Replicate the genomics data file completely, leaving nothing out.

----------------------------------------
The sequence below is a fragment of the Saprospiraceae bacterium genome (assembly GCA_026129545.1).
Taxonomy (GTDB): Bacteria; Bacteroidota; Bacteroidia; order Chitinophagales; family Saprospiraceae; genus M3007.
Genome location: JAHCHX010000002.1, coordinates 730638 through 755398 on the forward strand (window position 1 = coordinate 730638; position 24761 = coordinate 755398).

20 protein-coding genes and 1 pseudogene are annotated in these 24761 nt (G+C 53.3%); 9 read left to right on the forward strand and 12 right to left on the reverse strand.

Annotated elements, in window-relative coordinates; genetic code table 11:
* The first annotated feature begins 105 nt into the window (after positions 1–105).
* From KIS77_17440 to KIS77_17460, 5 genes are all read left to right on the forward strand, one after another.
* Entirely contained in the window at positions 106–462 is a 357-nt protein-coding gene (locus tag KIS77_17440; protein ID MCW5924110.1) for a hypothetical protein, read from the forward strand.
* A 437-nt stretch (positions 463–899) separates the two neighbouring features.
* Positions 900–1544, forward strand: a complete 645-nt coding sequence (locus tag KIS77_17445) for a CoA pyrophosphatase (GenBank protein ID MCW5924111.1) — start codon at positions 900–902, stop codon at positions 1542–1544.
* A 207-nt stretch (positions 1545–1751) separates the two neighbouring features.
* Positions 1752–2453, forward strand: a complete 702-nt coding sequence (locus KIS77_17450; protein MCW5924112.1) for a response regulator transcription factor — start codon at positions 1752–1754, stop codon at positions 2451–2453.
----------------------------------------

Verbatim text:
The sequence below is a fragment of the Saprospiraceae bacterium genome (assembly GCA_026129545.1).
Taxonomy (GTDB): Bacteria; Bacteroidota; Bacteroidia; order Chitinophagales; family Saprospiraceae; genus M3007.
Genome location: JAHCHX010000002.1, coordinates 730638 through 755398 on the forward strand (window position 1 = coordinate 730638; position 24761 = coordinate 755398).

20 protein-coding genes and 1 pseudogene are annotated in these 24761 nt (G+C 53.3%); 9 read left to right on the forward strand and 12 right to left on the reverse strand.

Annotated elements, in window-relative coordinates; genetic code table 11:
* The first annotated feature begins 105 nt into the window (after positions 1–105).
* From KIS77_17440 to KIS77_17460, 5 genes are all read left to right on the forward strand, one after another.
* Entirely contained in the window at positions 106–462 is a 357-nt protein-coding gene (locus tag KIS77_17440; protein ID MCW5924110.1) for a hypothetical protein, read from the forward strand.
* A 437-nt stretch (positions 463–899) separates the two neighbouring features.
* Positions 900–1544, forward strand: a complete 645-nt coding sequence (locus tag KIS77_17445) for a CoA pyrophosphatase (GenBank protein ID MCW5924111.1) — start codon at positions 900–902, stop codon at positions 1542–1544.
* A 207-nt stretch (positions 1545–1751) separates the two neighbouring features.
* Positions 1752–2453, forward strand: a complete 702-nt coding sequence (locus KIS77_17450; protein MCW5924112.1) for a response regulator transcription factor — start codon at positions 1752–1754, stop codon at positions 2451–2453.